Hiking Huascarán National Park
Huascarán National Park’s biggest attraction is Peru’s highest mountain, Huascaran, at 22,205 feet in elevation. This majestic peak is in turn surrounded by a long range of lesser peaks including Alpamayo (19,511′) and Pisco (18,874′), two favorite international climbing destinations. Combine these peaks into a range of mountains and you have the well known name-Cordillera Blanca- the White Range.
The mountains within Huascaran National Park contain 663 glaciers, 296 lakes and 41 tributaries of three important rivers.
It is possible to hike among mountains of over 20,000 feet in height without being an experienced mountaineer. An intertwining system of trails exist throughout the park. They follow the broad river valleys (quebradas), crossing over passes into more valleys.
We were in Huaraz having bicycled there from Costa Rica!
Yes, it had been a 5 month long bicycle adventure that would end in Lima.
While in the Andes, we wanted a break from cycling as much as we wanted to explore the region by foot.
Huaraz was the expedition planning center for mountaineering and hiking Huascaran National Park.
We met two Swedish ladies in Huaraz who wanted to spend 3 or 4 days hiking Huascaran National Park. They didn’t want to hike just the two of them, so we invited them to hike with us. Since none of us knew much about the many options, we joined together to research the area trails. We found the Santa Cruz Trail, a 30 mile long trek that gave the only access to 14,599 foot Punta Union Pass. The trail would pass through numerous Quechua villages and follow two completely different valleys. The Santa Cruz Valley and the Huaripampa Valley.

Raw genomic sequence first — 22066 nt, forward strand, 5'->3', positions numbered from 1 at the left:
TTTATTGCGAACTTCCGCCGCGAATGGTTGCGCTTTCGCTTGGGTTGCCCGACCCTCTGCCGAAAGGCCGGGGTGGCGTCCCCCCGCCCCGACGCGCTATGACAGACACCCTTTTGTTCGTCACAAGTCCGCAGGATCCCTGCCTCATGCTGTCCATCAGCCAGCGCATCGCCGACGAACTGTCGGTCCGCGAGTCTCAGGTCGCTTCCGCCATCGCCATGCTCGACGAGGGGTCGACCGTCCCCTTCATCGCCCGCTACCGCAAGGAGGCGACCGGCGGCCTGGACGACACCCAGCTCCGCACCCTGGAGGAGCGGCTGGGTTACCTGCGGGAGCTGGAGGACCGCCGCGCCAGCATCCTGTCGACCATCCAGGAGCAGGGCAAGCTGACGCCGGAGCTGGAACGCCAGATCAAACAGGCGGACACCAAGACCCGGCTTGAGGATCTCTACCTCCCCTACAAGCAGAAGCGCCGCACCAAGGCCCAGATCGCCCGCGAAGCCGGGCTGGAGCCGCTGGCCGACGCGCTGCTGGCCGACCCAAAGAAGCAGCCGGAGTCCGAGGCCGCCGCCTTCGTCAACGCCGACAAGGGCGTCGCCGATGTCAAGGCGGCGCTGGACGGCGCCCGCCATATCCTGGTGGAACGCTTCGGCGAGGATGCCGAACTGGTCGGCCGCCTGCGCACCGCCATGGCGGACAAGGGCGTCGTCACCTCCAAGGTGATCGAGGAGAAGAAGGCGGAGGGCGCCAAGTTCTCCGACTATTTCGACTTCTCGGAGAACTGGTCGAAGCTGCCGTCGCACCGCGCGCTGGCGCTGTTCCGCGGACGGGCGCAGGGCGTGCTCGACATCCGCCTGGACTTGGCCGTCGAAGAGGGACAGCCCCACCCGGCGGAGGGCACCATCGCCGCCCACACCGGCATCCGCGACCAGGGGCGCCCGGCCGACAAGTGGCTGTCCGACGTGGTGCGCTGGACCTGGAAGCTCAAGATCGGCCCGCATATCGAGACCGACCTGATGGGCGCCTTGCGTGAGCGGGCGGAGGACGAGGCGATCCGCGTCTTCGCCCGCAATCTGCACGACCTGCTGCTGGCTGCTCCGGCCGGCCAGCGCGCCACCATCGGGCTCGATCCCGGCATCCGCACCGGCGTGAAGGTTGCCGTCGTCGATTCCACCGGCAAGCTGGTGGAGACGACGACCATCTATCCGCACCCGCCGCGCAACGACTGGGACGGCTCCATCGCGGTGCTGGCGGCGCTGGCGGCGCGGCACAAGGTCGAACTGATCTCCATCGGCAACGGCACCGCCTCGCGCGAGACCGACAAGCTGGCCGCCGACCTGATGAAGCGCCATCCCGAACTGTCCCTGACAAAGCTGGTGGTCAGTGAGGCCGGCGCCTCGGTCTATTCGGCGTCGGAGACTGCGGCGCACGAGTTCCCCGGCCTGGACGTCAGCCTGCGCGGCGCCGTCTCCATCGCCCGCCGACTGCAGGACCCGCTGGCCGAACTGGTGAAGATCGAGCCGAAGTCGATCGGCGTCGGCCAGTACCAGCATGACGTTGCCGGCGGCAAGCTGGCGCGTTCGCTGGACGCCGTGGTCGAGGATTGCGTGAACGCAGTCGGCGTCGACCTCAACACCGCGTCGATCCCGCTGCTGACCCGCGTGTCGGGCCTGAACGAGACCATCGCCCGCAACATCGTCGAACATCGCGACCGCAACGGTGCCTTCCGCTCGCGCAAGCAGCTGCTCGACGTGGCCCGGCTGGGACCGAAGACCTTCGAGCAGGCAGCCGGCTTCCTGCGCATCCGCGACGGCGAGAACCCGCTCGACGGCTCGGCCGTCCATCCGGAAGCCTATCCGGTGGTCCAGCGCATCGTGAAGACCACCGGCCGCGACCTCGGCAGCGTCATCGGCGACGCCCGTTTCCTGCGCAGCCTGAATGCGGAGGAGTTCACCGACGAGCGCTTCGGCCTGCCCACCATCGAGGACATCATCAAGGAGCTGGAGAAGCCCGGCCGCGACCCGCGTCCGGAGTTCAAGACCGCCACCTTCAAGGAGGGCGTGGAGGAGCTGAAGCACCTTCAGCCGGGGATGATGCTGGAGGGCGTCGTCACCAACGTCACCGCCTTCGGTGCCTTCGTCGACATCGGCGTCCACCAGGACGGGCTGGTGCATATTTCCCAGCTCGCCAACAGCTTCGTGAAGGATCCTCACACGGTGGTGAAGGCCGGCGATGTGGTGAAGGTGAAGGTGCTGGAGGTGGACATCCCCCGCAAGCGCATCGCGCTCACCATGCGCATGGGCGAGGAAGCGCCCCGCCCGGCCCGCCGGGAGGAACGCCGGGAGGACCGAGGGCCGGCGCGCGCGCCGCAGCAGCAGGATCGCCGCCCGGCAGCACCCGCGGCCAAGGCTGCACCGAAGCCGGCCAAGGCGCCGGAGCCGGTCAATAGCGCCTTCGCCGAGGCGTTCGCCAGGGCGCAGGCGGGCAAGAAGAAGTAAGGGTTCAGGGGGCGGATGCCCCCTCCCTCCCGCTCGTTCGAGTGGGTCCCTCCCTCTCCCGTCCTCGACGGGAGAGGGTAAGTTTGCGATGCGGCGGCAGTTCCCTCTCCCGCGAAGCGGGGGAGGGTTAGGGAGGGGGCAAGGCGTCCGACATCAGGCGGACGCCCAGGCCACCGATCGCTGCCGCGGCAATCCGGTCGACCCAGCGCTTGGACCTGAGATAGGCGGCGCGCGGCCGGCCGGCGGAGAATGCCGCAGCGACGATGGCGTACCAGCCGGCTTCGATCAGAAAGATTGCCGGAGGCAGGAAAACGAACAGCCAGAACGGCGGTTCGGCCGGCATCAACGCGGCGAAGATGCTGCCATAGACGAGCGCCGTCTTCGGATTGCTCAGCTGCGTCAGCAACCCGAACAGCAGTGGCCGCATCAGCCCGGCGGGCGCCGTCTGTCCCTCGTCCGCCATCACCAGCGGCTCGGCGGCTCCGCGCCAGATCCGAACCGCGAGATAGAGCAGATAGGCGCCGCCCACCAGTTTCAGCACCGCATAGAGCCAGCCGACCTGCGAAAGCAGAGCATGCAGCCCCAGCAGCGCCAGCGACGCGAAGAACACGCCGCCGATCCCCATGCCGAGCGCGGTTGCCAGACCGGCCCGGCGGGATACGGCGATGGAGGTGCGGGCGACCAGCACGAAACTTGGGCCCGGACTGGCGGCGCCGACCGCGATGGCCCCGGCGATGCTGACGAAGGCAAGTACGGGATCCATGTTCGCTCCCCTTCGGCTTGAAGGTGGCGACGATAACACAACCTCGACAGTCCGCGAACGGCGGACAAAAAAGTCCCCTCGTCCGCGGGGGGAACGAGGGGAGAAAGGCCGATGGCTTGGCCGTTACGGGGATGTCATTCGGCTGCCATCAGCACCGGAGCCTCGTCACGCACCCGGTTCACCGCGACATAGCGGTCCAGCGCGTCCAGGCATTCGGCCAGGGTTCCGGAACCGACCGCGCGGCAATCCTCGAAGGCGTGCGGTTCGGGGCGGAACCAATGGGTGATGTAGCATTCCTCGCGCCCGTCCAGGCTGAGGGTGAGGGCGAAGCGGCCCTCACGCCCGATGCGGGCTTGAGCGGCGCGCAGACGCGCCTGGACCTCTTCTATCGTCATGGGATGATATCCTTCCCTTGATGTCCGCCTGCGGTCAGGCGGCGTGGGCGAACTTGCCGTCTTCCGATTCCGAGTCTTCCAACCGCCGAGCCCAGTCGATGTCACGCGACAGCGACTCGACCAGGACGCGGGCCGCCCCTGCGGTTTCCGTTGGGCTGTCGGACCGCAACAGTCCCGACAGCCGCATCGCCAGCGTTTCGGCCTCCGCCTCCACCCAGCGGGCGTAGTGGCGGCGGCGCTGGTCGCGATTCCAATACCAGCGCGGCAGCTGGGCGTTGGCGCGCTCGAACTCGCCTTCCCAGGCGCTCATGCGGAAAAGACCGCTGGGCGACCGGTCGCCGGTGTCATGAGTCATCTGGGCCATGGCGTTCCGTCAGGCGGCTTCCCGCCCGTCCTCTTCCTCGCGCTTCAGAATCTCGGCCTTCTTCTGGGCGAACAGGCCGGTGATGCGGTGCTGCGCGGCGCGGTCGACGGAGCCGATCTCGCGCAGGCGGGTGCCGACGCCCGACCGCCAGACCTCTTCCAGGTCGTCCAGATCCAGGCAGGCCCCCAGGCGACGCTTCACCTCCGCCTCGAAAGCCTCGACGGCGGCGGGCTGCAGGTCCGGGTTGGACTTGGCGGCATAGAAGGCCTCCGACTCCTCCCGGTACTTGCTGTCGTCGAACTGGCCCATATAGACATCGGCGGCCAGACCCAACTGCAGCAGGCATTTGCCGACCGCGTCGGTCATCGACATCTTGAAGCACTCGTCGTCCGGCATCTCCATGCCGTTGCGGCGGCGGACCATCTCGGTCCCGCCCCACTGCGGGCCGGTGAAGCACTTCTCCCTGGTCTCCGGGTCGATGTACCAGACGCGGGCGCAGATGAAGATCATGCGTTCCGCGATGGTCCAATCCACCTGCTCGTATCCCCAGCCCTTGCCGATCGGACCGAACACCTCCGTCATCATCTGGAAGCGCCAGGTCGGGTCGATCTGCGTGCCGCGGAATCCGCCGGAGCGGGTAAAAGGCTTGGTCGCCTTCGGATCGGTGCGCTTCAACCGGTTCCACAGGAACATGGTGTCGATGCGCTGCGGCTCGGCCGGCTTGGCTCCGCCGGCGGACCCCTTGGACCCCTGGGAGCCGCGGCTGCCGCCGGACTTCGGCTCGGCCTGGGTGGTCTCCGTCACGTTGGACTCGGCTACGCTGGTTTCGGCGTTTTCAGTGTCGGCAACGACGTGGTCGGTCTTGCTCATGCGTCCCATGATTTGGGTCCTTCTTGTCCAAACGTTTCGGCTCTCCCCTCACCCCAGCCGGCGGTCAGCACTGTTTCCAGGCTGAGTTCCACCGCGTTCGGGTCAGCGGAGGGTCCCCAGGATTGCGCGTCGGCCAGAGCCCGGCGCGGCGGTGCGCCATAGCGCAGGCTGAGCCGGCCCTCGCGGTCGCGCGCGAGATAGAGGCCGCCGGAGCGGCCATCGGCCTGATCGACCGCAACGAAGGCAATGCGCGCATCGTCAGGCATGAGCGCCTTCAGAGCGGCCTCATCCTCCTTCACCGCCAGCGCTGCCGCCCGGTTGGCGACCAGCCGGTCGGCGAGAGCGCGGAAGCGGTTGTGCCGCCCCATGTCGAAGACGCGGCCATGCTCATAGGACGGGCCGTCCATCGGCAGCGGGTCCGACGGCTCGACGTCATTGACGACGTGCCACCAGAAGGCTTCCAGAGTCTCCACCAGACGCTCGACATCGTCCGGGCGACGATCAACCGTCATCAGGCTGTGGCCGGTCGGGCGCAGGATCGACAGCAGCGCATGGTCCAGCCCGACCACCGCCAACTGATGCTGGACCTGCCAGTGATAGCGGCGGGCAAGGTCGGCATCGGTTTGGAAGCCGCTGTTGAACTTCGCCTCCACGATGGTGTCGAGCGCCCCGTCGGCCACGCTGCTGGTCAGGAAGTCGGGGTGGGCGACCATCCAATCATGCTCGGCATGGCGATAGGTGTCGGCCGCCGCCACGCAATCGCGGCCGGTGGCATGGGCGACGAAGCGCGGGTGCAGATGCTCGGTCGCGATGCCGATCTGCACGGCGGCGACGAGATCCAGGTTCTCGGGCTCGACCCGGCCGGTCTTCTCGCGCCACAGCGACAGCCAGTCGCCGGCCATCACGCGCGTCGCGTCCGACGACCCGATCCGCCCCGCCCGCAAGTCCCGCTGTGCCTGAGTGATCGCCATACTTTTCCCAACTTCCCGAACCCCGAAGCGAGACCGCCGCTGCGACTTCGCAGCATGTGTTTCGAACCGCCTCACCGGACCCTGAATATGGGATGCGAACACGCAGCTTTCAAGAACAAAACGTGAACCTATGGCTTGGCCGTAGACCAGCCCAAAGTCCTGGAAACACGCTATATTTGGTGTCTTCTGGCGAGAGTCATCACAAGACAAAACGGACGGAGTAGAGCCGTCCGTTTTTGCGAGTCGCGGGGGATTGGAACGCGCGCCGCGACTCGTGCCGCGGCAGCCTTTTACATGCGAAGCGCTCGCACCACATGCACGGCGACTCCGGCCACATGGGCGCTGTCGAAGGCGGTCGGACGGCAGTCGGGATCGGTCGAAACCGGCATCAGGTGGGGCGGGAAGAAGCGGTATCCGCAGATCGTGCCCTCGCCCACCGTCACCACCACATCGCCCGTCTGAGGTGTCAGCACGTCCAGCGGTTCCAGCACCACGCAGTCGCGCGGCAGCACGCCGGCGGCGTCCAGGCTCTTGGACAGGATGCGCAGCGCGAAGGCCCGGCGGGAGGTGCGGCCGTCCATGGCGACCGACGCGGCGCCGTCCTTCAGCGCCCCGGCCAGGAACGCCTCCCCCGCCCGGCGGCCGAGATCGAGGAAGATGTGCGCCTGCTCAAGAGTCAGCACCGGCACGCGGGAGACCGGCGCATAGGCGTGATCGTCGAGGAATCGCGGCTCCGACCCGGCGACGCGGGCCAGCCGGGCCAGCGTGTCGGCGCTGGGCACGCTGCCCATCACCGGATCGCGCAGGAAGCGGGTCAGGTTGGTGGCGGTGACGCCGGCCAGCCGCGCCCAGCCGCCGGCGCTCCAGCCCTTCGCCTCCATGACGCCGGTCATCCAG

We hiked the trail backwards. We started in Vaqueria and finished in Cashapampa. Collectivo services are available at both ends. From Huaraz, it is about 2 hours to Vaqueria, and 2.5 hours return from Cashapampa.
Like most treks in the area, one can hire a guide service that cooks your meals on the trail and uses donkeys to carry your luggage. We did not fit into that budget range, nor were we yet ready to join an organized tour. We got this far on bicycles with no guide so we figured we could find our way on a marked route. For the most part, the trail is easy to follow.
We passed through many villages along the route.
Most of them were traditional Quechua villages.
We took plenty of gifts for the children such as pencils and drawing paper.
Living conditions seemed very harsh to us, yet the people we met were smiling, and stopped to talk with us on the trail with much warmth.
One man on his horse guided us through a difficult part where the trail was obscure. He lived in Huaraz but tended his cattle in the mountains.
Sheep and cattle are grazed in the highland pastures.
Rock walls of great length are built to protect the animals from wolves at night.
Seemed to me any wolf could jump over the walls!
Huts that look like haystacks are shelters for the people as well as permanent homes.
We were hiking Huascaran National Park slowly, acclimatizing and enjoying the magnificent scenery at a slow pace. We did not have a schedule to keep. We made it to the edge of a pretty lagoon where we could see Punta Union Pass above. We camped there on our third night. Tomorrow we would make it to Punta Union Pass at 14,599 feet. It snowed heavily during the night. We woke up to inches of thick wet snow and low hanging clouds.
Punta Union Pass is the highest pass (14,599′) in Huascaran National Park.
Hiking at this elevation is a slog. Every step upward becomes a commitment.
On a clear day, one can see peaks all around.
We ascended in a spring snow storm.
The mountains were shrouded in a veil of clouds.
The snow turned to rain. We were frozen and were becoming more and more immobile from the cold. The trail down had become a stream bed. We were hiking in tennis shoes (we did not carry hiking boots for 5 months on our bicycles!)
We put plastic baggies around our feet to help hold in some warmth a made a mad dash for the trail head at Cashapampa.
What a totally exhilarating time we had hiking Huascaran National Park!
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